Re: (Fwd) Re: [MV] I have wondered about this myself...

Richard Notton (
Wed, 27 Jan 1999 20:38:26 -0000

-----Original Message-----
From: David C. Barbieri <>
To: <>
Date: 27 January 1999 13:40
Subject: (Fwd) Re: [MV] I have wondered about this myself...

>Forwarded message:
>Subject: Re: [MV] I have wondered about this myself...
>Date: Wed, 27 Jan 1999 07:11:28 CST
>Earlier, Richard wrote:
>>Most of the post-war UK fighting vehicles do not use "brake fluid" as
>> we know it but an ISO 15 hydraulic oil (OM 13)... the component parts
>>of these systems appear to use standard commercial items.
>It'd be pretty interesting to see what type of rubber/synthetic
>material the pistons/boots/cups are made of. I've had the
>[mis]fortune to witness the results of someone inadvertantly
>adding mineral-based oil (engine oil/ATF) to the brake system.
>Wheel cylinder cups and caliper o-rings became softened and
>swollen, causing the shoes/pads to drag. Incredible mess to
>repair; _all_ components had to be rebuilt or replaced, and the
>system had to be flushed repeatedly. (Gotta tell ya - one helping of
>this good fun is _more_ than enuff!)
That's interesting, perhaps its some other component of the oil that
causes the trouble, way back we had vegetable and mineral based brake
fluid but I think it is all now mineral, I recall being careful in the
60's to only use Girling fluid in Girling systems and Lockheed in
theirs. The UK Defence spec OM 13 is "Oil, Mineral type13", similarly
OMD 110 is "Oil, Mineral, Detergent type 110" or detergent SAE 30 and
OEP 220 is "Oil, Extreme Pressure type 220" which is EP 90.

The appearance of OM 13 is, I stress, very like ATF but I have no way of
analysing it, the commercial equivalent being BP Bartram HV 15 and near
equivalents Esso (Exxon) Nuto H 15, Shell Clavus 15 &/or Tellus R10,
Fina Cirkan 15; if you can find a rep for one of these companies maybe
he can give you the low-down on it, apparently for "domestic" use its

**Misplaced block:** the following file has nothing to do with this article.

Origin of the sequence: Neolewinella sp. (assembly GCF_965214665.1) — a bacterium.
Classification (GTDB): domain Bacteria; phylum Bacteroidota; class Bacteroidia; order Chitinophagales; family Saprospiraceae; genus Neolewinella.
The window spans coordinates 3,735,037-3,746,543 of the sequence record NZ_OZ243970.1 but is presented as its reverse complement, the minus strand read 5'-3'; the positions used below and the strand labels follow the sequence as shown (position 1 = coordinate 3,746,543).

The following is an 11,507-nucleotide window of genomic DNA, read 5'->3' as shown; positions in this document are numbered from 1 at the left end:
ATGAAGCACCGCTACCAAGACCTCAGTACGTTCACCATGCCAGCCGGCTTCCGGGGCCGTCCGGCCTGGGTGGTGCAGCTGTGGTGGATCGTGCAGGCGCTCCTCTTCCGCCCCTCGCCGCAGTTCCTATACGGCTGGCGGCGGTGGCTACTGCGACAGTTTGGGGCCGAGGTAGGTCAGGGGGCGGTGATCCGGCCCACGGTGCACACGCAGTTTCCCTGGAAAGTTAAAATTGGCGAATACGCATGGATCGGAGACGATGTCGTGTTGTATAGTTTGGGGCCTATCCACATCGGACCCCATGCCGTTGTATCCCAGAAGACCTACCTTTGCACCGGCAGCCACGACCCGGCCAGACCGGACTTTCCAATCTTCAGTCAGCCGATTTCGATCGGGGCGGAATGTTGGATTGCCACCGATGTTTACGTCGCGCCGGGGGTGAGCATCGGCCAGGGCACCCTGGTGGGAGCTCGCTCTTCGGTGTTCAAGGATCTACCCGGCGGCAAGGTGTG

just a simple ISO 15 hydraulic oil.

The FV 623 needs 20 gals (US) of hydraulic oil so a cheap source was
needed as you have observed, most of this is contained in the crane,
winch and power steering circuit but the same stuff is specified for the
hydraulically operated, clutch, brakes, choke and accelerator fittings.

I don't think the PTO and smaller steering gear pumps would like the
decidedly non-oily "brake fluid" stuff, the seals in the conventional
circuits on this vehicle are just what you'd expect to see in any master
or slave cylinder of truck size and their moulded-in makers part numbers
are recognised by commercial suppliers so nothing special here. The
crane ram seals are, well, huge ram seals made of a resinous material on
a fibre base.

The vehicle has been running for the last two years with a commercial
ISO 15 hydraulic oil that I have serviced it with and cost a just little
more in 25L drums than detergent SAE 30 engine oil, over here this cost
is entirely similar to ATF in like quantities.

>Steve also chimed in, writing:
>> I have wondered about ATF myself. I have been told about heat. Well,
most auto
>> tranny's get pretty hot especially in the summer.
>Yup. Most ATF/engine oil begans to degrade at temps over 325
>degrees F; DOT 5 has a boiling point of 356 degrees F. The max temps
>are pretty close, and like Richard says, there _are_ components out
>there that will reliably work in this environment. Considering DOT 5
>brake fluid is only slightly less expensive than tungsten, it'd be
>great to use a readily-available, inexpensive hydraulic fluid like
20 gals of DOT 5 would cause a sharp intake of breath. . . . . . . .

>> Wonder if the 1st person to 'discover' this lived through the
Unless a quantity of air is admitted to a ram system I can't see how it
can diesel but no doubt the risk must exist.


(Southampton UK)

To unsubscribe from the mil-veh mailing list, send the single word
UNSUBSCRIBE in the body of a message to <>.